When it comes to emergency preparedness this winter, Clallam County Fire District 3 wants you to look to the sky.
Fire Chief Steve Vogel said snow and cold weather can cause problems for fire/paramedic crews, limiting accessibility and slowing response time. He hopes neighbors will do the following during/after snowfall:
_ Clear driveways of snow and debris.
_ Make sure address placards and mailboxes are visible for address verification.
_ Clear the area around fire hydrants.
The last time Sequim had a Christmas tree fire was more 10 years ago. Vogel attributes this to annual education programs from the fire department and tree sellers about fire prevention.
"People in this community are a lot more educated than in other communities," he said, and more artificial trees made of nonflammable materials are being used, too.
However, trees indirectly have caused fires in Sequim homes because people push furniture too close to heaters to make room for the trees.
Stove top cooking
The most common fires in Sequim happen on the stove top.
"People get too occupied on the holidays and they get cooking and don't pay attention," Vogel said.
Vogel recommends the following actions for a stove top fire:
_ Keep an oven mitt and
lid nearby while cooking.
_ If a small grease fire happens, smother the flames by carefully sliding the lid over the pan. Turn off the burner. Leave the lid on until the pan is completely cool.
_ In an oven fire, turn the heat off and keep the door closed.
_ In a microwave oven, unplug the unit and keep the door closed until the fire is out.
_ After a fire, a microwave or oven should be serviced before further use.
_ When in doubt, just leave, closing the door behind you, and call 9-1-1.
No smoke for Santa
Washington state fire marshal Mike Matlick said heating equipment was involved in more than 1,300 structure fires in 2008, resulting in two fire deaths and nearly $6.9 million in property loss.
Vogel said chimney fires are less frequent here with better home insulation but they remain common.
One common misconception is how to handle a bird's nest in a chimney. Some think starting a fire is best, to burn it out, but the nest could ignite and spread flames onto a roof or lawn. Proper cleaning and screens will prevent this from happening.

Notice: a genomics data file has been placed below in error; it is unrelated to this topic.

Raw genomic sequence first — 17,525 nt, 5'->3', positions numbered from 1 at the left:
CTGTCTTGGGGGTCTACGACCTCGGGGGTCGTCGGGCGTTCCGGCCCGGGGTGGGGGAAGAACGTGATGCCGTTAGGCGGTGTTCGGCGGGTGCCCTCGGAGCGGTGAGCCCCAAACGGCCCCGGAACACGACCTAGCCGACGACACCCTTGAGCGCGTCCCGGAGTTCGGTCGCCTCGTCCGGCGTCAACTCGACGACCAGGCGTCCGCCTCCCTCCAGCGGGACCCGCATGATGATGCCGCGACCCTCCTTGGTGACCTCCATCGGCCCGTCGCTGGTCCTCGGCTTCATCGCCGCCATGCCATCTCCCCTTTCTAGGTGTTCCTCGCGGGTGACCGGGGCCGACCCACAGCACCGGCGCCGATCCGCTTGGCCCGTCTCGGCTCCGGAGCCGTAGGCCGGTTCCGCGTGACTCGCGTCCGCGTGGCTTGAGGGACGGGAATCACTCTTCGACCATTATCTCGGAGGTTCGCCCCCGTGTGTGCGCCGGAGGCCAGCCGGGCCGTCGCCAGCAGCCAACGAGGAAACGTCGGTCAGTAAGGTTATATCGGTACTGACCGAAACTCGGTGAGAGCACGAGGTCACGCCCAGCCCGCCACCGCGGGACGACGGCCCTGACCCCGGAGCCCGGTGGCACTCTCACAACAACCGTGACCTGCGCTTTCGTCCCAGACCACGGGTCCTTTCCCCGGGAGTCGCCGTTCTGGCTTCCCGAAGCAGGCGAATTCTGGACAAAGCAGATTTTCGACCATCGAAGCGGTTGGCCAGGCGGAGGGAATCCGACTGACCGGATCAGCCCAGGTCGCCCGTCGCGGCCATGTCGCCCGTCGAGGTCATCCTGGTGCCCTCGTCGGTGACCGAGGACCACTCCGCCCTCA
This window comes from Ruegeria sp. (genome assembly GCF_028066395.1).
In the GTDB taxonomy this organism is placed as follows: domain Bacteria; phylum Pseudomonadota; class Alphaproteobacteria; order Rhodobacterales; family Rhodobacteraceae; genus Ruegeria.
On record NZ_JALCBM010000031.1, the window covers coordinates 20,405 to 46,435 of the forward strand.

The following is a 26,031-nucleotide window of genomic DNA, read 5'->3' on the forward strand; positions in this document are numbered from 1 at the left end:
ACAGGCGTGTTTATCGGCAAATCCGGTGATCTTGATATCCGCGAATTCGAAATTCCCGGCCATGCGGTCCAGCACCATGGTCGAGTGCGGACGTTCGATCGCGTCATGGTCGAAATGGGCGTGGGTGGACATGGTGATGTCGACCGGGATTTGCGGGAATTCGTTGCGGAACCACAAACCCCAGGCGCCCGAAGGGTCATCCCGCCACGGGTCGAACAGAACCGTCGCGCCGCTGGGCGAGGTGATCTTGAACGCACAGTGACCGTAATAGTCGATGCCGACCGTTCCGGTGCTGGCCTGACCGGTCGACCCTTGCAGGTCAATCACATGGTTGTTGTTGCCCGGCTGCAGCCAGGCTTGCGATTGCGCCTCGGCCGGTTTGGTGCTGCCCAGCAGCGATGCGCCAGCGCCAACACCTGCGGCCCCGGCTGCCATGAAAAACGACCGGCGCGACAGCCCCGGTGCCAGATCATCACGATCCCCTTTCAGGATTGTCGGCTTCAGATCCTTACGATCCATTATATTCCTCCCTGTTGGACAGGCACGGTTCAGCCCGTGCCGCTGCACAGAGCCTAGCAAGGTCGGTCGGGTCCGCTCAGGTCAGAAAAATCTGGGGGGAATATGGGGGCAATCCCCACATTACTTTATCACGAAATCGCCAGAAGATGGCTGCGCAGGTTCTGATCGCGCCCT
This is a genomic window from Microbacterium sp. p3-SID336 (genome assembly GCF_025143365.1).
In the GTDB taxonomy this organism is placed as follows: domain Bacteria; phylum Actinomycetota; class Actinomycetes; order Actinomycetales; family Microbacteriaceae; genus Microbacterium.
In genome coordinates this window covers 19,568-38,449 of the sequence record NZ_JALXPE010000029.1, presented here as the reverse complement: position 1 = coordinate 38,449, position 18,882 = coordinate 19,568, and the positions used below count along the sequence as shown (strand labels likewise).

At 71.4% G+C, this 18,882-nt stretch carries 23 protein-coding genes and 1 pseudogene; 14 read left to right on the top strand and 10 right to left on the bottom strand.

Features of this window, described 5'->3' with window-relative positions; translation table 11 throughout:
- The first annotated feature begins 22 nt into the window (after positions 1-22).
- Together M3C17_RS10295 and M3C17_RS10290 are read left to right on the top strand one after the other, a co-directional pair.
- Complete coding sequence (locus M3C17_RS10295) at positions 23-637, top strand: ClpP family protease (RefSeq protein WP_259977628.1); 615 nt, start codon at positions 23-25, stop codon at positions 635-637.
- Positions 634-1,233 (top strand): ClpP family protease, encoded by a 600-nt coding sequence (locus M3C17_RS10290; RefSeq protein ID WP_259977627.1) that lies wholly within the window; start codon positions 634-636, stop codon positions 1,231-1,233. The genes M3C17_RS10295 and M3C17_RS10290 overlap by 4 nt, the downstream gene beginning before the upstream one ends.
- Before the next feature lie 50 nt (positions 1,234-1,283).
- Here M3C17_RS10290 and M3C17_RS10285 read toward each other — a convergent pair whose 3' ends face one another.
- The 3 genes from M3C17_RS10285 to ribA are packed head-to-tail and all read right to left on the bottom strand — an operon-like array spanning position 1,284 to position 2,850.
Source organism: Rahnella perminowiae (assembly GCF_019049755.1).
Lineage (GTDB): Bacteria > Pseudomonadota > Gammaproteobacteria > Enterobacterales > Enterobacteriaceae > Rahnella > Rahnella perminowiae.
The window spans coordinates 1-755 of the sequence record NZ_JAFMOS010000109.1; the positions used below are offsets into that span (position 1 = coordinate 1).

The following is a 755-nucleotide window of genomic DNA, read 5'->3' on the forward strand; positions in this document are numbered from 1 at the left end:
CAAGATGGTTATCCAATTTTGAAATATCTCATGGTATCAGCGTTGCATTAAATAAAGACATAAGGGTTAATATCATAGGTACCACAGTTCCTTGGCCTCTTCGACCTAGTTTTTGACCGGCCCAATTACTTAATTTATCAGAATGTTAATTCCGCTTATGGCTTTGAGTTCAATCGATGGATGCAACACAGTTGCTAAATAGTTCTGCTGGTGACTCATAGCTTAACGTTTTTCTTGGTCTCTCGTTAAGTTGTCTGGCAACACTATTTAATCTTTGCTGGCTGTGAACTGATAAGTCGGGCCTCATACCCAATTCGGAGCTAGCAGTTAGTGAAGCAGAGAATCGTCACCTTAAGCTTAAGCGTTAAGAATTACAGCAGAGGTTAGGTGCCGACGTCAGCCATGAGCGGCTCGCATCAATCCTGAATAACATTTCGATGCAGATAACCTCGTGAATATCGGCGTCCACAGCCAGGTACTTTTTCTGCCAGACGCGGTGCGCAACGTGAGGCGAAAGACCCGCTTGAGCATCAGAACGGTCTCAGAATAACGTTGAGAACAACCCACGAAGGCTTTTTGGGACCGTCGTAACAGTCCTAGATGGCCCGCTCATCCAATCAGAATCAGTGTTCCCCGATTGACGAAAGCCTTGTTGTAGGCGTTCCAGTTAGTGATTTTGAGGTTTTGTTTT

Safe chimney/heater use:
_ Clean your chimney every three months.
_ Burn only dry firewood.
_ When starting your fireplace, burn it hot for 20 minutes before damping it down.
_ Keep closed glass doors or a wraparound metal screen in front of the fireplace opening to prevent embers or sparks from jumping out and unwanted materials from going in. Use a fireproof rug on the hearth.
_ Keep flammable materials away from your fireplace mantel/heater.
_ Always have proper room ventilation.
_ Use only fuel recommended by the heater manufacturer.
_ Install smoke alarms in every bedroom, outside each sleeping area and on each level of the home.
_ Install and maintain a carbon monoxide alarm in a central location outside each sleeping area.
Keep a light on - safely
It now is uncommon for candles to decorate a Christmas tree but still they account for house fires each year; nationally a home candle fire is reported about every half hour.
In Washington, there were 133 fires started by candles in 2008, causing $2.6 million in damages.
for any season:
_ Use sturdy metal, glass or ceramic holders that can't be knocked down easily.
_ Use candles only in rooms where there is a responsible adult.
_ Do not use candles in sleeping areas.
_ Keep candles away from combustibles.
_ Keep candles up high, out of reach of children.
_ Never leave burning candles unattended.
For more information on candle safety, visit the Office of the State Fire Marshal Web site at www.wsp.wa.gov/fire/firemars.
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